That depends really. If two businesses or organisations are entering into big or complicated projects or relationships, sometimes people on either side like the idea of a symbol of commitment before the final contract. Maybe there’s pressure from the bank or other outside stakeholders. It’s like an engagement, something you do to show each other and the world that you are committed to each other and will marry in due course, before the big day of the final legal contract.
I don’t need to remind anybody that not all engagements end happily with a yard and 2.4 kids! Or that courts may force you to give back the diamond ring. It’s like that with a Memorandum of Understanding (MoU). In most cases they are not really necessary from a legal point of view, and might even cause you a lot of legal trouble down the track.
Common traps with an MoU or HoA
Here are four common traps you can fall into with an MoU, Heads of Agreement (HoA), Letter of Intent, Letter of Comfort, or Term Sheet:
- You sign an MoU before you feel that negotiations with the other side have been finalised, the project derails, you end up in court, and the judge decides that the MoU is as good as a contract. The court then issues orders forcing you to carry out your part of the deal in exactly the same way as if you had signed the final contract. If it decides there is a contract, the court may even ‘fill in the gaps’ in the deal to make it operate. If you don’t know how to draft an MoU so that it’s only a first step and not the whole deal, you could end up having the whole deal, as the court decides it should be, forced on you.
- You sign an MoU, maybe with a person or business that you are unsure about, thinking that if the project falls apart you will at least be able to enforce the MoU, and it does fall apart and the court decides that the MoU is not a full contract and is only an ‘agreement to agree’. You may then be stuck with a dead loss.
- The MoU is all legal and up to the standard of a contract, but it’s written so that a particular thing has to happen before it operates as an agreement. If that particular thing doesn’t happen, the MoU is not worth the paper it’s written on.
- The MoU is all perfectly drafted, but it has been signed by the wrong people on either side. In other words, one or other business has sent people to sign the MoU who do not actually have legal authority to sign it. Again, the MoU would not be worth the paper it’s written on.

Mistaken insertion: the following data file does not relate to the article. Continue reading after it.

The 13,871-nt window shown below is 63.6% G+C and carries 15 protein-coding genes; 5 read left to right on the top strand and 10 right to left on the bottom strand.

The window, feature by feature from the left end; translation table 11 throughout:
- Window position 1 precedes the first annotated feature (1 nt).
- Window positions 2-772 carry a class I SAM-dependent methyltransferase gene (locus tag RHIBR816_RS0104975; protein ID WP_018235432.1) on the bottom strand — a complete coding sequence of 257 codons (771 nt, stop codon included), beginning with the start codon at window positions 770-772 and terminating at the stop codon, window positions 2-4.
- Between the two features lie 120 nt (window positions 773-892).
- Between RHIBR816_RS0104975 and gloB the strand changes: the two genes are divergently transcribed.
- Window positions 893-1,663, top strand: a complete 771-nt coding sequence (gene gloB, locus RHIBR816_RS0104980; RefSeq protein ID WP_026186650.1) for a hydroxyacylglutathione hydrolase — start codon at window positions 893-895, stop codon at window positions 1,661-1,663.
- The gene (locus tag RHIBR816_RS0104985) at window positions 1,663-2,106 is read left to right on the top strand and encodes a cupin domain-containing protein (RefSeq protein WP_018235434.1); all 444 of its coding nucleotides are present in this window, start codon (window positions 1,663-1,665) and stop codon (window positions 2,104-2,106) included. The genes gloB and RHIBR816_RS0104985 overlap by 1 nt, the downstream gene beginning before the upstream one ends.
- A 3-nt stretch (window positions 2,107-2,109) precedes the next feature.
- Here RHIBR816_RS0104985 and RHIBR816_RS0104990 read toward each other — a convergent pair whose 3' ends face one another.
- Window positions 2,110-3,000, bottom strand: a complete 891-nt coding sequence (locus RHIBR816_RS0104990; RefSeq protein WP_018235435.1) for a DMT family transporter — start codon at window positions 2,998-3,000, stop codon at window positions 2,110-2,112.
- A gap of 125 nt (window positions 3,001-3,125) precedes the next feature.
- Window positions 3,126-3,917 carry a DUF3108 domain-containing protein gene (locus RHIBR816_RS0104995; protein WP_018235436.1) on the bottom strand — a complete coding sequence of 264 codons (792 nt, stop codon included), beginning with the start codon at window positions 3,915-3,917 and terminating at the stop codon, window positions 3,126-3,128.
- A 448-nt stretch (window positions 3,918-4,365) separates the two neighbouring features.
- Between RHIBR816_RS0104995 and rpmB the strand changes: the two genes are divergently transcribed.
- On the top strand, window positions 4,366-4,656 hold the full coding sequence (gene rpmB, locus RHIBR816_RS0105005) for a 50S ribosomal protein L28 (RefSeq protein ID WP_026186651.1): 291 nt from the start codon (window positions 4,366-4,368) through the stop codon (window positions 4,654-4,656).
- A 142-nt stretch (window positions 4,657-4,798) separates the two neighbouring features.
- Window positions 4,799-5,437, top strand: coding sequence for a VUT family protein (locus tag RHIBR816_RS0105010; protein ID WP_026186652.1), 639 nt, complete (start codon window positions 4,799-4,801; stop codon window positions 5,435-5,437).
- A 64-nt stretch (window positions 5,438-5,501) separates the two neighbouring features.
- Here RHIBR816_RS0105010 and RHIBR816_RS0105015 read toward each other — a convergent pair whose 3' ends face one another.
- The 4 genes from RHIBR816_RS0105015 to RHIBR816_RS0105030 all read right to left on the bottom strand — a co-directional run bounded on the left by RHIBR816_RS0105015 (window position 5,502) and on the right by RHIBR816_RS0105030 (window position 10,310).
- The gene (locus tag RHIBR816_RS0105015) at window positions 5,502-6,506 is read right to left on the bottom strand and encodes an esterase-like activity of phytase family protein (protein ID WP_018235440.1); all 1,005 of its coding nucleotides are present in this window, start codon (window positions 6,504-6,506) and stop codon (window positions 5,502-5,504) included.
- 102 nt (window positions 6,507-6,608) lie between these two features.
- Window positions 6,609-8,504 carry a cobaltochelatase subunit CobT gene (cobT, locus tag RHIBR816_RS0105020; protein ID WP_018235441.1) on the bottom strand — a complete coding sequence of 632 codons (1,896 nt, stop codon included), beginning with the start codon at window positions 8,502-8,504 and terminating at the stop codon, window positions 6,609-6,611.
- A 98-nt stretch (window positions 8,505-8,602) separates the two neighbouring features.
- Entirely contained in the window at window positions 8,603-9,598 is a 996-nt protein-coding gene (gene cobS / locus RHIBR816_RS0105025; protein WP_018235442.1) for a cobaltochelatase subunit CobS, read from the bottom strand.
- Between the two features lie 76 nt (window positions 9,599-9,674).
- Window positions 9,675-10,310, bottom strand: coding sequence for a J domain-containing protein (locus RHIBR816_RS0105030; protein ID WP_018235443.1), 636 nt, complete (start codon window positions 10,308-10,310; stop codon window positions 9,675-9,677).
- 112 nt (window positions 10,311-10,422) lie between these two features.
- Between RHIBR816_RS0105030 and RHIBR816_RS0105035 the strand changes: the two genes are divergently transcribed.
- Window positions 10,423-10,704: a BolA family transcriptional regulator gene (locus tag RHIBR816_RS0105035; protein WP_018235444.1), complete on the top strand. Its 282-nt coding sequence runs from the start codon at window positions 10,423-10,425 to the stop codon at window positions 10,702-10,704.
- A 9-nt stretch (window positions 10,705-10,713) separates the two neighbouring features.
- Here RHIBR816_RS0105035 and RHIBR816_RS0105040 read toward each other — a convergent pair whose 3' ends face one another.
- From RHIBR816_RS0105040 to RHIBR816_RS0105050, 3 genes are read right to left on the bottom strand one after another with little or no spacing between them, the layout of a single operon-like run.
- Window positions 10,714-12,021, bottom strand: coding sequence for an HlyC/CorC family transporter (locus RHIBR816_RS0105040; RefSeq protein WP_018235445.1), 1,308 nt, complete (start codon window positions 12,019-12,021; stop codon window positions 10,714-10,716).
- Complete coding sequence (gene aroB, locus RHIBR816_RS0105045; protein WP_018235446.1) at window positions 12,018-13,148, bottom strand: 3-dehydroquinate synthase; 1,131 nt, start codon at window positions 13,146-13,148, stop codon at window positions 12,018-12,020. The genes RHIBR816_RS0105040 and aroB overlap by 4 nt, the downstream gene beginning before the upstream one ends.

So what are the main features of a deal which make it into a contract? Generally, a legal contract requires:
- One or other side to make an offer and the other side to accept that offer either in writing or by their words or actions.
- A price for the deal, either in money or goods and services.
- Enough certainty and clarity in the key commercial clauses.
- That the whole agreement shows that both sides intended to go into a legally binding agreement.
If an MoU lives up to those standards, courts will enforce them and make both sides do the things they promised to do.
But here’s where it can get tricky. You may not feel like you intended to go into a legal agreement, but courts look at deals from a great height and assess if there is a proper legal deal based on, not only the words of the MoU, but also your statements and actions, anything you did already, letters, emails, or even trade customs.
An MoU should definitely state whether it is fully binding or not, but even a statement that it is not binding is not the last word on the matter. The court may decide that everything else in the situation shows that the MoU is binding. If that happens, the court may even add clauses to the contract which will make the deal work. So it is like any contract case, and if the court sees the outline of a contract in your MoU it may well hold you to the deal. In other words, you were sure the MoU was not a full contract, but the court decides it is. You are then stuck with a lame horse.
What are the reasons you might consider signing an MoU?
Some people think an MoU will do the job and save them legal bills for drafting a contract. That is very short-sighted, because even an MoU should be at least reviewed by a lawyer, for all the reasons outlined before.
However, an MoU may be a good idea for the following reasons:
- To get the ball rolling on parts of the deal that should start straight away, so that revenue can start flowing.
- Where you are dealing with a reluctant party, or you are unsure about their reliability, an MoU can lay down a bit of framework around key commercial issues and give the reluctant side a bit of comfort that you are in good faith. This may help close the deal.
- An MoU can provide a good basis and outline for a long and complex negotiation, by giving clarity about the main issues.
Thinking about an MoU or HoA?
If you do decide that you really do need an MoU, and that the benefits outweigh the risks, you should draft very carefully so that you get the level of commitment that you need, and no more or no less. Professional legal advice is the best course to take, and should not break the bank for a straightforward MoU.
Contact us today for a free no-obligation discussion of your needs in this area.